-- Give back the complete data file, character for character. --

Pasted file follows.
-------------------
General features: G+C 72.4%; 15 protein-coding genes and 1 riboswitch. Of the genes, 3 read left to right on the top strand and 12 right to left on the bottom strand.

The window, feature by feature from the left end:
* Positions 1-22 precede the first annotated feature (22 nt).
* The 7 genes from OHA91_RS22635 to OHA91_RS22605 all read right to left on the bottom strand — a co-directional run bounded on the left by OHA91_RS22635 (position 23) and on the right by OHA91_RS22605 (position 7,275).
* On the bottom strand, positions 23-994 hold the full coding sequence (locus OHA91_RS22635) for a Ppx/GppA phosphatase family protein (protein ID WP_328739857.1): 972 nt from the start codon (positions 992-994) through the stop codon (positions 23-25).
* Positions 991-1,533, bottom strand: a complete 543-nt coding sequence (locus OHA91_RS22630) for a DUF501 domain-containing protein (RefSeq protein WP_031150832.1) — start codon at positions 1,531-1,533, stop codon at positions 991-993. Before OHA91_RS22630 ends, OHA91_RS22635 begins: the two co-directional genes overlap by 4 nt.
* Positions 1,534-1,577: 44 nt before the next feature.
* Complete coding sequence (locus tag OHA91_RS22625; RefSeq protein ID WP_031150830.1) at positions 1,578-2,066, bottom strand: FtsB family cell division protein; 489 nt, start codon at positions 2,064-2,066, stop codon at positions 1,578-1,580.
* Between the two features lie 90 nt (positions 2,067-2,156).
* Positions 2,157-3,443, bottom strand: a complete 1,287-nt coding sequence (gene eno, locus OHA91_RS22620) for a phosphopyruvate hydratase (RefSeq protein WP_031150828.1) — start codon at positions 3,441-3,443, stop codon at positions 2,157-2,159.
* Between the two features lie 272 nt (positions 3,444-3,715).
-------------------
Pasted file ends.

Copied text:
General features: G+C 72.4%; 15 protein-coding genes and 1 riboswitch. Of the genes, 3 read left to right on the top strand and 12 right to left on the bottom strand.

The window, feature by feature from the left end:
* Positions 1-22 precede the first annotated feature (22 nt).
* The 7 genes from OHA91_RS22635 to OHA91_RS22605 all read right to left on the bottom strand — a co-directional run bounded on the left by OHA91_RS22635 (position 23) and on the right by OHA91_RS22605 (position 7,275).
* On the bottom strand, positions 23-994 hold the full coding sequence (locus OHA91_RS22635) for a Ppx/GppA phosphatase family protein (protein ID WP_328739857.1): 972 nt from the start codon (positions 992-994) through the stop codon (positions 23-25).
* Positions 991-1,533, bottom strand: a complete 543-nt coding sequence (locus OHA91_RS22630) for a DUF501 domain-containing protein (RefSeq protein WP_031150832.1) — start codon at positions 1,531-1,533, stop codon at positions 991-993. Before OHA91_RS22630 ends, OHA91_RS22635 begins: the two co-directional genes overlap by 4 nt.
* Positions 1,534-1,577: 44 nt before the next feature.
* Complete coding sequence (locus tag OHA91_RS22625; RefSeq protein ID WP_031150830.1) at positions 1,578-2,066, bottom strand: FtsB family cell division protein; 489 nt, start codon at positions 2,064-2,066, stop codon at positions 1,578-1,580.
* Between the two features lie 90 nt (positions 2,067-2,156).
* Positions 2,157-3,443, bottom strand: a complete 1,287-nt coding sequence (gene eno, locus OHA91_RS22620) for a phosphopyruvate hydratase (RefSeq protein WP_031150828.1) — start codon at positions 3,441-3,443, stop codon at positions 2,157-2,159.
* Between the two features lie 272 nt (positions 3,444-3,715).